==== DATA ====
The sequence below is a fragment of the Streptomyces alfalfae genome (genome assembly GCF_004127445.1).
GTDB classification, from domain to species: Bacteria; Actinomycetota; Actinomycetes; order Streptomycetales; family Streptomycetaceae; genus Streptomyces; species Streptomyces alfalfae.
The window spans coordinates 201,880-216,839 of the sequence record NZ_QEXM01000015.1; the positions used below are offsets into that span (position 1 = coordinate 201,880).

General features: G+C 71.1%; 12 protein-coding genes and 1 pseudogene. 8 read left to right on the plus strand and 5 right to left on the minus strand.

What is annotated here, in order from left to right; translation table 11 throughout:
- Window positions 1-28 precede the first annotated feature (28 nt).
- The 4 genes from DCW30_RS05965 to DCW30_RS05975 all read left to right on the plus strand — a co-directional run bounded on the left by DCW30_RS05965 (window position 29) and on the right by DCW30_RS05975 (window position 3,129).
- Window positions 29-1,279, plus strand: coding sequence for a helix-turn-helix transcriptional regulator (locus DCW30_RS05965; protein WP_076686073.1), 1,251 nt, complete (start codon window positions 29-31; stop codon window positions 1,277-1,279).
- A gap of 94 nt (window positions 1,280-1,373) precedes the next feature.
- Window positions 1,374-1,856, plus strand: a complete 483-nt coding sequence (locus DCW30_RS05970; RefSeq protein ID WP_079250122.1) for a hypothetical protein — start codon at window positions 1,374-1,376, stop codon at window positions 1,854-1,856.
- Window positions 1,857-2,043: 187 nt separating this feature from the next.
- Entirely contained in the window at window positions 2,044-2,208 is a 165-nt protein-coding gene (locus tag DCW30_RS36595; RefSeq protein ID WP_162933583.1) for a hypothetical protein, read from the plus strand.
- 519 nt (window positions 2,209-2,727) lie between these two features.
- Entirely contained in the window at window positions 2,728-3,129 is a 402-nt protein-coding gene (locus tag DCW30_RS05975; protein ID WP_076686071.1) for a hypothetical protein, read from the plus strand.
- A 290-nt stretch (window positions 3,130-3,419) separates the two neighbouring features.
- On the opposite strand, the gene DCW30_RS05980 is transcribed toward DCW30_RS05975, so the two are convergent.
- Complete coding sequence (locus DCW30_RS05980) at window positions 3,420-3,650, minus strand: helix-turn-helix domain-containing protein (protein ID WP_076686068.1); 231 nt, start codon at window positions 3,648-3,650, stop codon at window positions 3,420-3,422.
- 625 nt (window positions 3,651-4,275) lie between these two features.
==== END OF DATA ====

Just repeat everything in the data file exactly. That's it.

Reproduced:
The sequence below is a fragment of the Streptomyces alfalfae genome (genome assembly GCF_004127445.1).
GTDB classification, from domain to species: Bacteria; Actinomycetota; Actinomycetes; order Streptomycetales; family Streptomycetaceae; genus Streptomyces; species Streptomyces alfalfae.
The window spans coordinates 201,880-216,839 of the sequence record NZ_QEXM01000015.1; the positions used below are offsets into that span (position 1 = coordinate 201,880).

General features: G+C 71.1%; 12 protein-coding genes and 1 pseudogene. 8 read left to right on the plus strand and 5 right to left on the minus strand.

What is annotated here, in order from left to right; translation table 11 throughout:
- Window positions 1-28 precede the first annotated feature (28 nt).
- The 4 genes from DCW30_RS05965 to DCW30_RS05975 all read left to right on the plus strand — a co-directional run bounded on the left by DCW30_RS05965 (window position 29) and on the right by DCW30_RS05975 (window position 3,129).
- Window positions 29-1,279, plus strand: coding sequence for a helix-turn-helix transcriptional regulator (locus DCW30_RS05965; protein WP_076686073.1), 1,251 nt, complete (start codon window positions 29-31; stop codon window positions 1,277-1,279).
- A gap of 94 nt (window positions 1,280-1,373) precedes the next feature.
- Window positions 1,374-1,856, plus strand: a complete 483-nt coding sequence (locus DCW30_RS05970; RefSeq protein ID WP_079250122.1) for a hypothetical protein — start codon at window positions 1,374-1,376, stop codon at window positions 1,854-1,856.
- Window positions 1,857-2,043: 187 nt separating this feature from the next.
- Entirely contained in the window at window positions 2,044-2,208 is a 165-nt protein-coding gene (locus tag DCW30_RS36595; RefSeq protein ID WP_162933583.1) for a hypothetical protein, read from the plus strand.
- 519 nt (window positions 2,209-2,727) lie between these two features.
- Entirely contained in the window at window positions 2,728-3,129 is a 402-nt protein-coding gene (locus tag DCW30_RS05975; protein ID WP_076686071.1) for a hypothetical protein, read from the plus strand.
- A 290-nt stretch (window positions 3,130-3,419) separates the two neighbouring features.
- On the opposite strand, the gene DCW30_RS05980 is transcribed toward DCW30_RS05975, so the two are convergent.
- Complete coding sequence (locus DCW30_RS05980) at window positions 3,420-3,650, minus strand: helix-turn-helix domain-containing protein (protein ID WP_076686068.1); 231 nt, start codon at window positions 3,648-3,650, stop codon at window positions 3,420-3,422.
- 625 nt (window positions 3,651-4,275) lie between these two features.